CAThe California Attorney General’s office (OAG) recently released a third set of proposed modifications to the California Consumer Privacy Act (CCPA) regulations.  This comes on the heels of the second set of modifications the Office of Administrative Law (OAL) approved just two months ago (see article here).  The third set of proposed modifications restores certain provisions the OAG had previously withdrawn from its draft regulations submitted to the OAL in July, as well as clarifies and adds illustrative examples to some provisions.  Overall, the modifications do not significantly alter the CCPA regulatory landscape, and if accepted, are not likely to impact businesses greatly.  Nonetheless, businesses should review the changes, which address the following topics, to confirm that they would not require any adjustment in business practice:

Right to Opt Out of Sale of Personal Information (§§ 999.306 & 999.315):

  • Restores requirements previously withdrawn by OAG:
    • 999.306: Proposed regulations would require that businesses that collect consumer personal information offline must provide an offline notice to consumers at the time of collection. Examples of offline notices include in-store paper postings and oral notices provided over the phone.
    • 999.315: Proposed regulations would require that the submission of an Opt-Out Request may only require minimal steps for the consumer to implement. A business’s opt-out submission request should be easy for consumers to execute and may not be designed with the intent or substantial effect of subverting or impairing a consumer’s choice to opt-out.  The amendment provides illustrative examples, which include:
      • The opt-out submission process may not require more steps than the opt-in process;
      • A business may not use confusing language (e.g., double negatives) in the opt-out notice;
      • A business may not require consumers to click through or listen to reasons why they should not submit a request to opt-out before confirming their request;
      • The opt-out submission process should not require the consumer to provide more information than is necessary to implement the request; and
      • Upon clicking the “Do Not Sell My Personal Information” link, the business may not require the consumer to search or scroll through the text of a privacy policy or similar document or webpage to locate the mechanism for submitting a request to opt-out.

Authorized Agent (§ 999.326):

  • Proposed Clarification: When a consumer uses an authorized agent to submit a request to know or delete the consumer’s information, the business may require the consumer to provide some form of proof the consumer consented to have the authorized agent submit information on their behalf. Currently, the regulation lists three options, but does not indicate whether a business must select only one, or has the option to require all three of the following:

(1) provide the authorized agent signed permission;

(2) verify the consumer’s own identity directly with the business;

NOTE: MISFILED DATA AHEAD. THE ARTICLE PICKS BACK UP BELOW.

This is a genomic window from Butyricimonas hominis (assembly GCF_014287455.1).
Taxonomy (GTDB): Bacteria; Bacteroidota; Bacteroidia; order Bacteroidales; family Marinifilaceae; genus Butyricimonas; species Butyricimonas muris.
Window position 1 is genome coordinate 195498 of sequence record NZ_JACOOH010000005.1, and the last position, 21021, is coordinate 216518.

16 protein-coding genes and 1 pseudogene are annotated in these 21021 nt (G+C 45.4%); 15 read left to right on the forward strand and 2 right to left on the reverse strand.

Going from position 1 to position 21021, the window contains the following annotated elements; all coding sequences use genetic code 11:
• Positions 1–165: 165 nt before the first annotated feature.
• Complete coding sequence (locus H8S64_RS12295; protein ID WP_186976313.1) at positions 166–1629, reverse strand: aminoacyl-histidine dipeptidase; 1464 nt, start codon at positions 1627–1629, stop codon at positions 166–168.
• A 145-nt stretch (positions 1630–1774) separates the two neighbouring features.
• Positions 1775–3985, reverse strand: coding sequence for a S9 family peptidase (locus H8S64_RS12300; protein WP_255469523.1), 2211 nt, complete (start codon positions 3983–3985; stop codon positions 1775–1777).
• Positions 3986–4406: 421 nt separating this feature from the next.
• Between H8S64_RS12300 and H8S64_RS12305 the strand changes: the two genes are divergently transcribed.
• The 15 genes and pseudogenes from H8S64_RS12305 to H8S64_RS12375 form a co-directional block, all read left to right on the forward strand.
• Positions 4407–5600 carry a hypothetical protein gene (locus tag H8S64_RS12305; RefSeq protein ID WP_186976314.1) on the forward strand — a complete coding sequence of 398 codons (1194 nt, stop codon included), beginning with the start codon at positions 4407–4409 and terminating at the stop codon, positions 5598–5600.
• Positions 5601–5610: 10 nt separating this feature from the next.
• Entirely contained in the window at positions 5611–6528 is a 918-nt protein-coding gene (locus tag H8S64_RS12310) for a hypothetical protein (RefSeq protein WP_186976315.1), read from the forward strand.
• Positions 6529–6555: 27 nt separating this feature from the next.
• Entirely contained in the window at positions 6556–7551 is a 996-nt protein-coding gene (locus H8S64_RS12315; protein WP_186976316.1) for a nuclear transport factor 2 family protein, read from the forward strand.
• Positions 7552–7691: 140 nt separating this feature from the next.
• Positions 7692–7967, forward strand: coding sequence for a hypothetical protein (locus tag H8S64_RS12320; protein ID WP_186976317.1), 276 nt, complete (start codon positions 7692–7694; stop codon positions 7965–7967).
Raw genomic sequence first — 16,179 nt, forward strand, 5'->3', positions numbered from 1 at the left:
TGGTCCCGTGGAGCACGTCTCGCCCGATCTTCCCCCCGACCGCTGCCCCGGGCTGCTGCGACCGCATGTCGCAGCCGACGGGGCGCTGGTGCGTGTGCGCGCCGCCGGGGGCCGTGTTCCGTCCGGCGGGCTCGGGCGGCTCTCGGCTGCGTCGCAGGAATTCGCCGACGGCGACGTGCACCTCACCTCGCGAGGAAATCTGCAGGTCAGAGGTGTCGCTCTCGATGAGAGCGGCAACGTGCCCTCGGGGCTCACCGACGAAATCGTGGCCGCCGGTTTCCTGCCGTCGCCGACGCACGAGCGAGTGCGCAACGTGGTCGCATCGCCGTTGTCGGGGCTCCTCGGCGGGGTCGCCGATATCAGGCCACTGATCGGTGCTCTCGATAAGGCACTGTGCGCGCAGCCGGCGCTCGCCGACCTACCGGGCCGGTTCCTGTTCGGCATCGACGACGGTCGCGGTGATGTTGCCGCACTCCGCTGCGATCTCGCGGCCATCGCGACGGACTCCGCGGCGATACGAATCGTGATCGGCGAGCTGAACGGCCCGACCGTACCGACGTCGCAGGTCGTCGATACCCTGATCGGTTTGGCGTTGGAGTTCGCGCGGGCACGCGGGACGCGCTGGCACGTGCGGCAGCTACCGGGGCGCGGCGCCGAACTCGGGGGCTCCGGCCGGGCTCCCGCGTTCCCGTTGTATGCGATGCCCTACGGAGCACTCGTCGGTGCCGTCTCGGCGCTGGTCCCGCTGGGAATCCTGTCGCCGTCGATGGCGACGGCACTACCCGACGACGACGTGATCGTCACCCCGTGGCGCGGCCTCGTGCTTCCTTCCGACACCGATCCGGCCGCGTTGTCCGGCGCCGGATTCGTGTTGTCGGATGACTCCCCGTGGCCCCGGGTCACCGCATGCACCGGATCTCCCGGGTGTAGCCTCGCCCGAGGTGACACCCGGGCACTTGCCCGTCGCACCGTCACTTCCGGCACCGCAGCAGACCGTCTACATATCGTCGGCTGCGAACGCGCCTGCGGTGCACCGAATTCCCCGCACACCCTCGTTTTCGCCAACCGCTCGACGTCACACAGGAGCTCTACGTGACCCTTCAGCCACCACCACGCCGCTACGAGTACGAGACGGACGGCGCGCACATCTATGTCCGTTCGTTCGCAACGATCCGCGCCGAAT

(3) directly confirm with the business that the consumer provided the authorized agent permission to submit the request.

The proposed amendment clarifies that the business must first require the consumer to provide the authorized agent signed permission, and then may also require one of the remaining two options.

Privacy Policy Regarding Children (§ 999.332):

  • Proposed Clarification: The proposed amendment added the term “or” to address either Section 999.330 (Collection of information from Consumers Under 13 Years of Age) and/or Section 999.331 (Collection of Information Consumers 13 to 15 Years of Age), such that a business that is subject to one or both sections must provide notice of how it obtains opt-in consent from either the consumers or their parents in the business privacy policy.

The California Attorney General’s office is accepting comments through October 28, 2020.  Assuming the Attorney General’s office makes no revisions to the proposed regulations after the comment period, the regulations will become effective upon approval by the OAL.  The OAL typically has 30 working days to review and approve regulations after they are submitted, though the deadline may be expedited or extended.

The proposed amendments to the CCPA regulations come against the backdrop of Proposition 24 regarding the California Consumer Privacy Right Act (CPRA), which is already in front of California voters following delivery of state-wide mail-in ballot materials.  Even if the CPRA  – sometimes referred to as CCPA 2.0 – is approved in the November 3, 2020 vote, it will generally not be operative January 1, 2023 (other than certain provisions, like the creation of the California Privacy Protections Agency, which would become operative on the CPRA’s effective date). Accordingly, the CCPA regulations, including the proposed modifications, if approved, will be effective until at least January 2023, irrespective of the outcome of the vote on the CPRA.  Businesses should therefore continue to monitor modifications to, and seek compliance with, the CCPA regulations.  We will continue to monitor updates to California privacy law, and report on important developments.